Enter the author’s personal data. We consider S. S. Muraveinikov’s profile (a researcher from ITMO University) as an example, To search, you just enter his last name and the organization name. It is also possible to indicate the city, country and the academic field, when the goal is to make a selection of specialists rather than to find a specific scientist.
  • H-index in Google Scholar
Enter the last name and the initials in the search field.
The result will display a list of all works of the author found . Clicking on the name you can see the scientist's profile. If there is no link, it means that the author is not registered in the system and it is impossible to know their indicators.
We click on the name of one of Muraveinikov's co-authors, A. A. Nikitin.
The profile shows the h-index for both the entire career of a scientist, and for the last 5 years. Google Scholar also shows the i10-index value - this is the number of the most popular papers that have been cited at least 10 times.

Comparison of the indicators in different bases

eLIBRARY is a convenient database for a Russian-speaking scientist. However, the h-index can be overestimated there. If, for example, a journal was included in the HAC (Higher Attestation Committee) list once, these articles from this journal will influence the h-index value of their authors, even if the journal was later excluded from the list.
Compared to eLIBRARY, Scopus provides more information which is processed and taken into account when calculating the h-index. However, there is another issue with this database: if an author’s name is spelt differently, the system will see these variations as different people. The researcher would have to unite the profiles manually to avoid this case.
Google Scholar calculates h-index, basing on all open resources. Thus, articles from the closed databases, for example, from Web of Science, will be ignored. Besides, a common disadvantage for eLIBRAry and Google Scholar is that if the author has not created a profile in the system, it will be impossible to collect the data..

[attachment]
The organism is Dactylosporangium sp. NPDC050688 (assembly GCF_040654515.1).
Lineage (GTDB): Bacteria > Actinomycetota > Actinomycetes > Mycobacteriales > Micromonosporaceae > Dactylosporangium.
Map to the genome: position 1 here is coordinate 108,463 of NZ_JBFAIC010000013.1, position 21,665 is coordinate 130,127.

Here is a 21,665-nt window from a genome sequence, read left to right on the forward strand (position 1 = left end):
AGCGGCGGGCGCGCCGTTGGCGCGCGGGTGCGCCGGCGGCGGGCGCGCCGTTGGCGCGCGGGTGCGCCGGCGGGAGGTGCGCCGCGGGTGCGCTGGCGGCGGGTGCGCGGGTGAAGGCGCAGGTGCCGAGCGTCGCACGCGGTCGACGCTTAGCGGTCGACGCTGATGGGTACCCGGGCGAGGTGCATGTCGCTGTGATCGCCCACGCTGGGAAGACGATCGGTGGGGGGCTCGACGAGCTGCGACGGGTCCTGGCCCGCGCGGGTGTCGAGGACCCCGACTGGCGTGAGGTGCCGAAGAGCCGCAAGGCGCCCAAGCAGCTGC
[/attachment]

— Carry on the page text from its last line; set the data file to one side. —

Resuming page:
Disadvantages of the h-index and alternative options

The h-index is objective assessment only if we compare scientists who work in the same field because the citation rate in biology or medicine, for example, is much higher than in maths. Besides, as we mentioned above, this indicator doesn’t take into account some “outstanding cases”, when a particular paper had a great impact on a science, however, the total number of articles of the author is modest.
Scientists like Einstein should be estimated with the g-index proposed by Leo Egge. This indicator is equal to such a maximum g that the g most cited papers in the set of works have a sum of at least g squared citations. The calculation according to this formula takes into account the contribution of the most highly cited works of a scientist.
Experienced scientists have an unfair advantage over the younger ones when calculating the h-index. A paper published 50 years ago may have many citations, although its relevance is already doubtful. Jorge Hirsch himself realized this problem and proposed another indicator, them-index. It is calculated as the h-index divided by the number of years since the author's first publication.
Finally, a scientist whose work is often mentioned in a negative way will have an unreasonably high h-index. In other words, the h-index reflects first and foremost, the degree of an author’s popularity.